New Number10 site goes live

Today sees the long-awaited launch of the new Number10 website, based on WordPress and built by New Media Maze with occasional interventions by yours truly. The reaction so far has been positive, although as the team have admitted to Twitter contacts, there are numerous rough edges still to be smoothed out. (Some more serious than others: as I write this, the site’s gone down.)
Although I’ve been contributing to this project for several months, today’s public activation is the first time I’ve actually seen it ‘for real’ – and I’m struck by just how stripped-back it really is. The homepage really does feel like a blog; and it’s a pleasant surprise to see quite how much prominence has been given to the Twitter, Flickr and YouTube activity. The image / video unit at the top of the homepage really is huge, and represents a brave move: keeping it fresh will be quite a challenge, but good on them for trying nonetheless.
The exciting aspect for me is the sheer potential opened up by the move to WordPress. There has been a lot of hard (and frankly unglamorous) work done by the guys from New Media Maze to migrate everything to the new platform. But now that’s done, we can all start thinking about extra functionality and presentation ideas, and add them into the site with relative ease.
The ‘beta’ label in the header isn’t just an industry in-joke, or an attempt to excuse any temporary difficulties: it’s a statement of future intent.
PS: If anyone’s interested in the background to today’s launch, you can look back through the archives. And please note the URL of that link, for another cool WordPress trick. 🙂

Sneak preview of new Number10 site

Fresh from stealing the online show at the recent G8 summit, the 10 Downing Street digital comms team have given the Prime Minister’s new website its first public outing, with a few sneaky screengrabs popping up on their Flickr account. It’s quite a significant departure from the existing site, although if you’ve been following the travel-blog work I’ve been doing with them recently, you’ll instantly recognise its evolution.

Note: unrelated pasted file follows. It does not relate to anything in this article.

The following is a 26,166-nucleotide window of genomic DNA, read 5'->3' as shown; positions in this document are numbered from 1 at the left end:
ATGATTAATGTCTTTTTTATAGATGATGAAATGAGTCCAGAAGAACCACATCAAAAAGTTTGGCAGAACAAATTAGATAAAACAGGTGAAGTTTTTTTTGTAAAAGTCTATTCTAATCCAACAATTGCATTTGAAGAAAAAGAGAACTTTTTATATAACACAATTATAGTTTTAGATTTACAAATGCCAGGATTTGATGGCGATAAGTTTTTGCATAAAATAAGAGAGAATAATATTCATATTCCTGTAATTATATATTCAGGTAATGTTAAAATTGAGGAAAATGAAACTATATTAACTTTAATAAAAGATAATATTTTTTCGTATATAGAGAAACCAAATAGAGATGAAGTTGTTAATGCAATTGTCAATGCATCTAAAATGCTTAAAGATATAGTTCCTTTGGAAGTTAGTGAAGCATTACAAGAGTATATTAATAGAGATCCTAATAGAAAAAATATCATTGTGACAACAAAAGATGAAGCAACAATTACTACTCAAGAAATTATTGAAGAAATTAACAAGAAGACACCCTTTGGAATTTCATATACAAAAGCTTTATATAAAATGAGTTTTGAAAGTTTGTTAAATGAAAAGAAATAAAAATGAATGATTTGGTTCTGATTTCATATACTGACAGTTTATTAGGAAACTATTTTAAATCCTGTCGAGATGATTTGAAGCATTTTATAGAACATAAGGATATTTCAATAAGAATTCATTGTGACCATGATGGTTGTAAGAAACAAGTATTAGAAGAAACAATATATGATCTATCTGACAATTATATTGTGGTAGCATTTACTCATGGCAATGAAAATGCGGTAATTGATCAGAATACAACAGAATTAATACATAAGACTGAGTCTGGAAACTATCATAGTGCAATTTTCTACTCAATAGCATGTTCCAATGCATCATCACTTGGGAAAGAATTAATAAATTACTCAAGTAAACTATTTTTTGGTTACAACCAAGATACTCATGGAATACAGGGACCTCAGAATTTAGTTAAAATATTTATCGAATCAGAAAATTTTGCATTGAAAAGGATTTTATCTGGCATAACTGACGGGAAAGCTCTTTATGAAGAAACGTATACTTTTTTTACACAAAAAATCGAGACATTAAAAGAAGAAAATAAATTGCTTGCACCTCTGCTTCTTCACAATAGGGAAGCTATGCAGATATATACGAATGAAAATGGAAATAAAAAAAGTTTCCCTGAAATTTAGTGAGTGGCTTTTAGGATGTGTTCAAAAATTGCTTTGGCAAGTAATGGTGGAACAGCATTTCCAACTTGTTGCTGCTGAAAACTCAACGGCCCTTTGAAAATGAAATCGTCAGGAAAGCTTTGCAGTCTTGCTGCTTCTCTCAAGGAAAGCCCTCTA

The most striking element is the prominent use of video, with a large playback window – not YouTube, FYI – occupying pride of place on the homepage. (It’ll be hard to avoid comparisons with Obama’s website in that respect – but with initiatives like TelegraphTV, we’re all heading towards the same thing.) The team’s activity on third-party sites, like Flickr and Twitter, is also brought to the fore – driven by RSS feeds from the originating sites, as I’ve done on the travel-blogs.
You’ll note a much more streamlined navigation on the new designs – primarily because the new site has been stripped right back to its core functions, allowing the team to concentrate on the day-to-day work. The historic information remains popular, and keeps its place; but otherwise, it’s a sharp focus on news and communication.
If it feels a bit bloggy, there are a couple of good reasons for that. In part, it’s a recognition of the role now played by blogs in national political life. The political anoraks who are likely to visit a Downing Street site are probably spending the rest of their time on the political blogs, so it makes sense to adopt the same presentation methods. And yes, as you’ve probably guessed, the underlying technology is WordPress.
The new site has been designed and produced by New Media Maze, with occasional contributions from Puffbox. And of course, being WordPress-based, there’s plenty of scope to take the site forward in the coming months. We’re already floating ideas for new features.
The team haven’t quoted a ‘go live’ date, but my understanding is that it’s in its very final stages of development, and they aren’t afraid of a ‘public beta’ approach. Watch that space.